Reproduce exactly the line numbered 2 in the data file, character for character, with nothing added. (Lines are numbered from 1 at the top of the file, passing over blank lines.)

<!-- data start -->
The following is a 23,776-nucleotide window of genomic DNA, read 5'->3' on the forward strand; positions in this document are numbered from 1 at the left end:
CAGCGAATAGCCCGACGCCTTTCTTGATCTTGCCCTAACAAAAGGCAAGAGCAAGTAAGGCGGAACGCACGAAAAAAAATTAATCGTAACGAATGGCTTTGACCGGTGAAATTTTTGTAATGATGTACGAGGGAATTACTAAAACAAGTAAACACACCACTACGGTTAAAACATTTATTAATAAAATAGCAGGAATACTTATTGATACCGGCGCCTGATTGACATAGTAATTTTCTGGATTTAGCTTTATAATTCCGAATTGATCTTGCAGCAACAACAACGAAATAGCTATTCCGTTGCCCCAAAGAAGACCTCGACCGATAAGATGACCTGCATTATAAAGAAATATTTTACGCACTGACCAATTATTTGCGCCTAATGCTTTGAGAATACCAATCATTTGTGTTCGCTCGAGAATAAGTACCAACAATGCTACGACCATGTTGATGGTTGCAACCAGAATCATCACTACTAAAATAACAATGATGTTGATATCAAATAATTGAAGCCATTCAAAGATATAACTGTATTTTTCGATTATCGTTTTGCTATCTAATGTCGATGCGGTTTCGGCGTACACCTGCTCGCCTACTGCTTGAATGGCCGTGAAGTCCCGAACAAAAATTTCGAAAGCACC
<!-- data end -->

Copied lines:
CAGCGAATAGCCCGACGCCTTTCTTGATCTTGCCCTAACAAAAGGCAAGAGCAAGTAAGGCGGAACGCACGAAAAAAAATTAATCGTAACGAATGGCTTTGACCGGTGAAATTTTTGTAATGATGTACGAGGGAATTACTAAAACAAGTAAACACACCACTACGGTTAAAACATTTATTAATAAAATAGCAGGAATACTTATTGATACCGGCGCCTGATTGACATAGTAATTTTCTGGATTTAGCTTTATAATTCCGAATTGATCTTGCAGCAACAACAACGAAATAGCTATTCCGTTGCCCCAAAGAAGACCTCGACCGATAAGATGACCTGCATTATAAAGAAATATTTTACGCACTGACCAATTATTTGCGCCTAATGCTTTGAGAATACCAATCATTTGTGTTCGCTCGAGAATAAGTACCAACAATGCTACGACCATGTTGATGGTTGCAACCAGAATCATCACTACTAAAATAACAATGATGTTGATATCAAATAATTGAAGCCATTCAAAGATATAACTGTATTTTTCGATTATCGTTTTGCTATCTAATGTCGATGCGGTTTCGGCGTACACCTGCTCGCCTACTGCTTGAATGGCCGTGAAGTCCCGAACAAAAATTTCGAAAGCACC